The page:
Although there will be no charge for sailing, $7/person will be charged for the picnic lunch.  It will include brats, burgers, veggie burgers, salads and sweets as well as soft drinks and water.  Money will be collected at the harbor.  Please register by July 12th so that we can be sure to have enough food for all who attend.  Similarly if you have registered and find that you cannot attend, please cancel as soon as possible.  Contact Pat Webster by email to register.  Also, if you would like to help out with the picnic, please indicate that when you register.
 
If you have friends or family members whom you think might be interested in an introductory sailing experience, please invite them to join us for a great afternoon so sailing and socializing.  They'll have a chance to take a sail and meet some great people who love to share their enthusiasm for sailing.

If you can't make this event, we are planning to do another "Friends and Family Sail" at Monroe Harbor on Sunday, August 14thSAVE THE DATE.

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Learn to Sail Single-Handed
Ideal 18 single-Handed

Sailing solo

 

If you've ever felt the urge to go it alone, now's your chance. The Sail Chicago Board of Directors recently authorized single-handed sailing on the Ideal 18s. And to prepare experienced skippers to take the boats out on their own, we are offering instruction in solo sailing.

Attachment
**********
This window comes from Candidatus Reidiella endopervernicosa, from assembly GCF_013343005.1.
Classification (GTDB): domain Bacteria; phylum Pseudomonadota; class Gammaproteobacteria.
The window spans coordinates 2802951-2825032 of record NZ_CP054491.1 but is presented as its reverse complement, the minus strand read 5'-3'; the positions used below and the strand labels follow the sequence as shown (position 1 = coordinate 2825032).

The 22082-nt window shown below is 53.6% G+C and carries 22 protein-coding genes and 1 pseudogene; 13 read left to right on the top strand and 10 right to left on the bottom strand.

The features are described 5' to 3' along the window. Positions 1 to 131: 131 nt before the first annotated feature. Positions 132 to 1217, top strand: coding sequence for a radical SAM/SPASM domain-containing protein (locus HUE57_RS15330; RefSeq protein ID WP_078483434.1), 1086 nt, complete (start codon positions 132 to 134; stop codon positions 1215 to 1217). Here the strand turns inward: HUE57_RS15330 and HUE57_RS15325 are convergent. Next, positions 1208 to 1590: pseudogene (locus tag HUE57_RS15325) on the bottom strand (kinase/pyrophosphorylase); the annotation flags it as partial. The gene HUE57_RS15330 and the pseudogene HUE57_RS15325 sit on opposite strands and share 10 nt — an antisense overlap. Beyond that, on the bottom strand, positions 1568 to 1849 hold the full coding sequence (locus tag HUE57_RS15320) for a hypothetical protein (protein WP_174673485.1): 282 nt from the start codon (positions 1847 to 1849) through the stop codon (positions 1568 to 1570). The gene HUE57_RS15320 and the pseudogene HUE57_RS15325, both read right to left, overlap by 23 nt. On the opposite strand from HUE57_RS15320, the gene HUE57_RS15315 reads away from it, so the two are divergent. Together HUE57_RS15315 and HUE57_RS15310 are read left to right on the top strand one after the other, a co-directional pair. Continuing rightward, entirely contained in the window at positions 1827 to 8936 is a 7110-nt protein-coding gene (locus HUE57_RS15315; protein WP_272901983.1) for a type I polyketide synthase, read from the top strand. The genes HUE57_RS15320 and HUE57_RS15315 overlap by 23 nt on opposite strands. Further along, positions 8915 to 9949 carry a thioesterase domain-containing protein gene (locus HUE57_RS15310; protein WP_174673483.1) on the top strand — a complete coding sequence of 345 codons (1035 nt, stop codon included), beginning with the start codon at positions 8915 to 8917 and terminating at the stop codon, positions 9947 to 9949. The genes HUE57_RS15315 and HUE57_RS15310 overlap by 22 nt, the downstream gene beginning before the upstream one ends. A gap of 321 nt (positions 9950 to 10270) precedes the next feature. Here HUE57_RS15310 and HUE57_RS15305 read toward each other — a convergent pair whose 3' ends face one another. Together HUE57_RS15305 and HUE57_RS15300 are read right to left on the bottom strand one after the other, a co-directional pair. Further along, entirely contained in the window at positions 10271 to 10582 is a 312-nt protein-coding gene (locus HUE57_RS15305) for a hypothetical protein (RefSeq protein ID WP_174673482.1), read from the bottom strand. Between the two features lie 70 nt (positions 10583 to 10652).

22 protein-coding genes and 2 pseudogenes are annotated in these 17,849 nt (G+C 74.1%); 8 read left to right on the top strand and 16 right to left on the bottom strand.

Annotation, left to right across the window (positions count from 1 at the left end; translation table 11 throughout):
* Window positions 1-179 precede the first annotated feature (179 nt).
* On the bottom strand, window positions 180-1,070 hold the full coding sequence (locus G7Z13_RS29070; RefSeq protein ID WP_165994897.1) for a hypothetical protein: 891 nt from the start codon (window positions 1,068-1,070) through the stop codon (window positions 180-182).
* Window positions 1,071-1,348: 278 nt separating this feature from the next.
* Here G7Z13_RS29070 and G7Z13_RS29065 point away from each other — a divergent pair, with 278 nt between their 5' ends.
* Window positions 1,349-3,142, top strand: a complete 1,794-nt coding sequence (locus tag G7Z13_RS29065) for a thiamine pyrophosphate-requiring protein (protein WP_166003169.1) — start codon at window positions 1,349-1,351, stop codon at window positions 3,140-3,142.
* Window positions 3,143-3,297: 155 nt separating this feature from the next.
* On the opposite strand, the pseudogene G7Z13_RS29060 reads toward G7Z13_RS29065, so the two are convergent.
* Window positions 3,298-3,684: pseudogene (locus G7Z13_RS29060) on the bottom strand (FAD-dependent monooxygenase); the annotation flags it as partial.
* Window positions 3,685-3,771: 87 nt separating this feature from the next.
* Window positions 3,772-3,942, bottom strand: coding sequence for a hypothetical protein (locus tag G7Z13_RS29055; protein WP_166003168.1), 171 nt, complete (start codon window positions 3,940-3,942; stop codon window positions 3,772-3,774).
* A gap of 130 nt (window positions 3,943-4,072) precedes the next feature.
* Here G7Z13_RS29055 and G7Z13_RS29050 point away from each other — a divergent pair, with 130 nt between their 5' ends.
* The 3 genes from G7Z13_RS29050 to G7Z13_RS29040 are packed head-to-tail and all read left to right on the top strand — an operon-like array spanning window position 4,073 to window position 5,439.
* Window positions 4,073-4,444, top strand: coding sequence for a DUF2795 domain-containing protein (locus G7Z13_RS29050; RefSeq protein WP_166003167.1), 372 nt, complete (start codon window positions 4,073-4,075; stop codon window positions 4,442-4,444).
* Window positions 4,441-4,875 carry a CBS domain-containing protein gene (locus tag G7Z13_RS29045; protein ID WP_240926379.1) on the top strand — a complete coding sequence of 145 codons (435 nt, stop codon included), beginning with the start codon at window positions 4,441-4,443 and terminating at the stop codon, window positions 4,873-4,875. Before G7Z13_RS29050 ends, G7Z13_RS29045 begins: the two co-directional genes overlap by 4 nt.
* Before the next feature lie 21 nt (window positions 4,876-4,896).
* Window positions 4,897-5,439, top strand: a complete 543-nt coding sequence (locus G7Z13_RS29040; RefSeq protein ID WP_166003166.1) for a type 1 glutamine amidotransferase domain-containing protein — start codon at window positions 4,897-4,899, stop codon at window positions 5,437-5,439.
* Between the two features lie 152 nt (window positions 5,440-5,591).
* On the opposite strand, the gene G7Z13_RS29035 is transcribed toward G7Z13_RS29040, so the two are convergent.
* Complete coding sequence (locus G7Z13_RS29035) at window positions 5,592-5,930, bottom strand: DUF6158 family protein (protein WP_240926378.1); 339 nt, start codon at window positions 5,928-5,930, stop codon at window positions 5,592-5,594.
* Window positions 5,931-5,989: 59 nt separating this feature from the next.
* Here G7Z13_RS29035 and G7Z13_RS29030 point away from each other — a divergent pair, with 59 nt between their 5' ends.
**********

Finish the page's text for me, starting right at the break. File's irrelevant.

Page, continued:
In the two-session class you will learn techniques for rigging the boat, sailing on and off the mooring, tacking, jibing, trimming for all points of sail, heaving-to, reefing underway and executing an MOB drill...all by yourself!  Students will receive coaching from an on-board instructor and then have a chance to sail sans crew while the instructor follows in another boat.  With its roller furler, self-tacking jib, easy reefing system and simple rig, the Ideal is the perfect boat for a beginning solo sailor.  Not only will you hone your skills, single-handing will boost your confidence and prepare you to skipper with a shorthanded or inexperienced crew on any boat.

 

If you're a current Ideal 18 skipper and are interested in becoming qualified for single-handed sailing, The course fee is $100. Classes will be scheduled based on student interest and instructor availability.  Please sign up through the Sail Chicago Instruction Packet.  For more information please contact  John Lemon.

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We've Got Our Priorities Set!
Chris Riegel

Chris Riegel

By Chris Riegel, Cruising Boat Director 

 

It is with great pleasure that I introduce our new boat to the Sail Chicago family.  PRIORITIES, a 1984 34 foot Hunter weighing in at 11920 lbs.  We selected this boat for its ability to provide a modern day cruising platform well suited for instruction as well as private day and weekend rentals.  The boat is located on the north end of Belmont Harbor at F dock in slip #51.  Former ER skippers who are in good standing are eligible to check out on the boat at no cost.  Checkouts are currently in process for ER instructors.  Former ER skippers will be receiving an email with specifics on scheduling.